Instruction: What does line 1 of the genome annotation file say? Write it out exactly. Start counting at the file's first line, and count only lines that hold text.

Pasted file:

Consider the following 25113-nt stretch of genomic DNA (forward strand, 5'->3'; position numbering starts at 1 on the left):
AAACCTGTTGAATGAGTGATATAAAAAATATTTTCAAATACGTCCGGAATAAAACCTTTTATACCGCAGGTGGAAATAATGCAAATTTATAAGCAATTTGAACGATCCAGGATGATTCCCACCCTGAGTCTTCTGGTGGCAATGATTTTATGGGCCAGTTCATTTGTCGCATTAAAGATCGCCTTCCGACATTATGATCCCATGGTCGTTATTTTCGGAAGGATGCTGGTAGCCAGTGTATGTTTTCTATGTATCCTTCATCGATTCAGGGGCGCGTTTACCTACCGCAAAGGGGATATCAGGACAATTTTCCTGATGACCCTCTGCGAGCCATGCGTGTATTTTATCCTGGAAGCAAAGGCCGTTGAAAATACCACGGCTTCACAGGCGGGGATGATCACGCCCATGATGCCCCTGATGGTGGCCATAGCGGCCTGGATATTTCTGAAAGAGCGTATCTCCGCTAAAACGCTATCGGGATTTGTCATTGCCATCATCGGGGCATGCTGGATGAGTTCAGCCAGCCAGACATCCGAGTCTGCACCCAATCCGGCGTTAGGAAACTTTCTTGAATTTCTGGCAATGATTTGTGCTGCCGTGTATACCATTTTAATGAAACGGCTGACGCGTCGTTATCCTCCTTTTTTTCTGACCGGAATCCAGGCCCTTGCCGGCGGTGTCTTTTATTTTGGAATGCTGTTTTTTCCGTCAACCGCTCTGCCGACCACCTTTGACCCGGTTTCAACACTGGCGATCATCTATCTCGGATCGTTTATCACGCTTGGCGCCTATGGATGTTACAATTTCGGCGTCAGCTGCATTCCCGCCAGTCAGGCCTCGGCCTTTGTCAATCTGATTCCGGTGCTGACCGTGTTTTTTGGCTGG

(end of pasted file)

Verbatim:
Consider the following 25113-nt stretch of genomic DNA (forward strand, 5'->3'; position numbering starts at 1 on the left):